Free yourself from the Plex claws

Are you a happy Plex user? Or more of an unhappy user like me? Either way, Emby (formerly MediaBrowser) is there for all you media server needs.

Before anyone asks, yes it is, open-source that is. Sources are hosted on our beloved Github. Luke Pulverenti, who appears to be the lead dev, is very active on GitHub and on the forums, meaning you can actually reach upstream, no corporate wall. Also his avatar is a picture of Sheldon Cooper, if that counts for something. Now if that’s not reason enough for you to cross over to the bright side, here are a few more:

  • You can have multiple libraries of the same kind, e.g. you can separate your series and anime instead of having a big melting pot.
  • Speaking of anime, there is a plugin to add AniDB to the metadata fetchers, simply awesome. Apart from a few exceptions, it did a pretty good job of matching my anime library, whose titles all are romanized.
  • You can store all metadata and posters, artwork and whatnot alongside your content instead of a centralized database. Meaning you can replace those by hand if you so desire, and don’t have to download everything again should you lose the database.
  • The web interface is not designed for toddlers, and comes with a real dashboard as well as a reports tab if you’re into this kind of thing. Big plus, user management is entirely local, you don’t need an account like with Plex, and access is granular enough.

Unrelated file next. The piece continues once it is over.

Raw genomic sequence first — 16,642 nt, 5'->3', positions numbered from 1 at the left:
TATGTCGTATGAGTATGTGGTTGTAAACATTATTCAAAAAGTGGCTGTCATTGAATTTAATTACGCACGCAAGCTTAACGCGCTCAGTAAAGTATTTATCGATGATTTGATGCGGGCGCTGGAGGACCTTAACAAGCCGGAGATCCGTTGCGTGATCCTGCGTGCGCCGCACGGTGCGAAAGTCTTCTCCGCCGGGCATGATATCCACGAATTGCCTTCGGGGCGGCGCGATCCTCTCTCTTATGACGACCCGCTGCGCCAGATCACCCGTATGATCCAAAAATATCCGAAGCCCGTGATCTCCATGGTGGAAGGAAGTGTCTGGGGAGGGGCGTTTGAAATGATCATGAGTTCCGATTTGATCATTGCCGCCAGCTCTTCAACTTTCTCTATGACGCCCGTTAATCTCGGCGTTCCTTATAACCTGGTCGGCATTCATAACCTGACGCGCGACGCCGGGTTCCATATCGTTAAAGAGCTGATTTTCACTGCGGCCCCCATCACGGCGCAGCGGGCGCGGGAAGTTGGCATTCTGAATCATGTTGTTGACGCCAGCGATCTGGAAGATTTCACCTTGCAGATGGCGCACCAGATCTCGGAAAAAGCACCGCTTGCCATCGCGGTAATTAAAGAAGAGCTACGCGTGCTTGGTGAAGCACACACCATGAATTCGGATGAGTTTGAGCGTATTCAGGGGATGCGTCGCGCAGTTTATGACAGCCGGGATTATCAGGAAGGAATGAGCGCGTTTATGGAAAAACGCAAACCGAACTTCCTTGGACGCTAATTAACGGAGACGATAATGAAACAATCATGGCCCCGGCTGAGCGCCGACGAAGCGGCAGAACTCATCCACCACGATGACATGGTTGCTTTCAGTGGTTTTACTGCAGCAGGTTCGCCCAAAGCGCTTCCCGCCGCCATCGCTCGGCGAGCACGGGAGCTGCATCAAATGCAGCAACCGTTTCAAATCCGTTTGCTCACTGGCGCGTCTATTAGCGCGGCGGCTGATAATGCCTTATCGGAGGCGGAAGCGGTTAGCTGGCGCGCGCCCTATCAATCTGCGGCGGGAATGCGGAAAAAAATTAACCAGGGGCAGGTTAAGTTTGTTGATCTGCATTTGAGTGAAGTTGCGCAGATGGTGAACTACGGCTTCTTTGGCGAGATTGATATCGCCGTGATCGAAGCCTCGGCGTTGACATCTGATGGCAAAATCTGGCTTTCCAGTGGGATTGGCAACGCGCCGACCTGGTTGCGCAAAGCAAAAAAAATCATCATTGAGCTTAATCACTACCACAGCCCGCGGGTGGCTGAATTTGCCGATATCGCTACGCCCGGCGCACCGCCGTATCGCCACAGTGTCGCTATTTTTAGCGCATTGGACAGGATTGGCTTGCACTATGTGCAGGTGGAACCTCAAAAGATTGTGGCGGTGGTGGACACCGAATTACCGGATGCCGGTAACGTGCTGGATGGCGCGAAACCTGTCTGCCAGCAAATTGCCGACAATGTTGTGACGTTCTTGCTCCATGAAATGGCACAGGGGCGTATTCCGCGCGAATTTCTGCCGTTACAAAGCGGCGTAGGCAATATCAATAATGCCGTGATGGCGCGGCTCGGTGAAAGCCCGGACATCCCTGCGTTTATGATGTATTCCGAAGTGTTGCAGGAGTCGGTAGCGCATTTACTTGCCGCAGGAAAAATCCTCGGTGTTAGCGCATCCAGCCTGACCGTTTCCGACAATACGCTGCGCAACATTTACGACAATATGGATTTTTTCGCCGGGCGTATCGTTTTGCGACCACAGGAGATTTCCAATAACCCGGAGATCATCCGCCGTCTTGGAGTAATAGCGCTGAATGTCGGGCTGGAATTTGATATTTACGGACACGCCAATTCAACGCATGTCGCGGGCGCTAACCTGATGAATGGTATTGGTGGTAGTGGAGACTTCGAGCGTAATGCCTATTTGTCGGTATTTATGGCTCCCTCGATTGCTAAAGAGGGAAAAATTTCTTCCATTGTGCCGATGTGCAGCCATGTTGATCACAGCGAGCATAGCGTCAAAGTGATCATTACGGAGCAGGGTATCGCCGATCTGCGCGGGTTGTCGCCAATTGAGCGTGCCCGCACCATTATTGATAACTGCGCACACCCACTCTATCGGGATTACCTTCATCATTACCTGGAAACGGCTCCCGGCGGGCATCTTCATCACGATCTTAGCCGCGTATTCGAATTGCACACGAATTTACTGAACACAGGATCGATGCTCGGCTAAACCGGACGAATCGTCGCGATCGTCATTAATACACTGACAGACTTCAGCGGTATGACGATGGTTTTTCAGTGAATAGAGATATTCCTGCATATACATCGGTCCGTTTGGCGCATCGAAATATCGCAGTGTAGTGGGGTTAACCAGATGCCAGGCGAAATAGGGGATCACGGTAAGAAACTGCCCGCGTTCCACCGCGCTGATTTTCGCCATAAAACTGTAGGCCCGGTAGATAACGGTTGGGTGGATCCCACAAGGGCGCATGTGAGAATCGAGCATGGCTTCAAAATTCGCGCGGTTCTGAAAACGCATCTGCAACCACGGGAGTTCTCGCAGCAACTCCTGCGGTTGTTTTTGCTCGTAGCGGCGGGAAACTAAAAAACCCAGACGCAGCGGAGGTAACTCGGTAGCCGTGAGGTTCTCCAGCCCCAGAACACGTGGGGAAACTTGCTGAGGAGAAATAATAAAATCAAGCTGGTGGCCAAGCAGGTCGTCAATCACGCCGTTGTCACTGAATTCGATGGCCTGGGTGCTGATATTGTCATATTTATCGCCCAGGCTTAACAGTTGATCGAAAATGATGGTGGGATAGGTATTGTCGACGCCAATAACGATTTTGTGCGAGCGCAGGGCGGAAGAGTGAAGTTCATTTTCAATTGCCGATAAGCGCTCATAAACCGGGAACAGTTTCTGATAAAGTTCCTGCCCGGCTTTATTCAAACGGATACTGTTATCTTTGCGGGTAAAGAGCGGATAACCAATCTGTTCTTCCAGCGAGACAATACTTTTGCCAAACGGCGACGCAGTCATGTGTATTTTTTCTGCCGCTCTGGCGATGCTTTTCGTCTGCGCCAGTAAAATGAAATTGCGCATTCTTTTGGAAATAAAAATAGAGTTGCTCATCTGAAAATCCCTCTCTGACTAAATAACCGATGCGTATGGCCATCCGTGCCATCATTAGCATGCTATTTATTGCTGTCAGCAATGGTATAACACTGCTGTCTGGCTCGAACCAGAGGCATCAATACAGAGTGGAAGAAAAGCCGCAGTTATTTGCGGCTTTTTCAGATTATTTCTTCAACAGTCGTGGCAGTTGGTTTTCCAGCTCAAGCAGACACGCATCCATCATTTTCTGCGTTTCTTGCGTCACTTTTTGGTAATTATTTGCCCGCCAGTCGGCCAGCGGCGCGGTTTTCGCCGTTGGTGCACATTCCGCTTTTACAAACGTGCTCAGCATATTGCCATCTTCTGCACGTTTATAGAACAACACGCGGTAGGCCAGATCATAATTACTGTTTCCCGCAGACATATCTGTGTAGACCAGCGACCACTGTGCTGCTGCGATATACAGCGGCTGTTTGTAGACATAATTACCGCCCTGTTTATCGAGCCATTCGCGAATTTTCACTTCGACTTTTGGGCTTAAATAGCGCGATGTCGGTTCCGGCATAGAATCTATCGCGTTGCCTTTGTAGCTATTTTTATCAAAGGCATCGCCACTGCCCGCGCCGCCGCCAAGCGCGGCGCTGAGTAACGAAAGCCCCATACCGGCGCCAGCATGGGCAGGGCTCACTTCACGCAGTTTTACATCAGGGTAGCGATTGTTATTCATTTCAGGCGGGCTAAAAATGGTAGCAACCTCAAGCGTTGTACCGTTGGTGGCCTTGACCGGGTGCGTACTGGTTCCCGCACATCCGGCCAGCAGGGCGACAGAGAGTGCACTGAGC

• It has Last.FM and Trakt scrobblers (haven’t tried the latter yet) and also Live TV (PVR) support for those interested.
  • It has had SSL out of the box with a self-signed cert for a while, and unlike Plex (which got SSL only recently), you can use your own cert in case you have one. Please note that self-signed certs won’t work with the Android client application, a limitation of the Android SSL implementation itself I’m told. I’m currently using Firefox when outside of my LAN.
  • Only a few specific plugins are behind a paywall, which you will most likely be able to live without.
  • As for the clients, there’s an official kodi add-on, as well as native clients for a wide variety of devices.
Emby Dashboard

Now that you’re fully convinced, you can head over to my GitHub and grab the latest emby-server PKGBUILD. There’s also a pre-built x86_64 package on my  [alucryd] repo.

I’ve played with it for a full week and it only crashed on me once, although in its defense I was asking too much of it at the time. I now feel confident enough to push it to [community], all I need to do things the right way is one more vote on the AUR package, so head over there and click that vote button!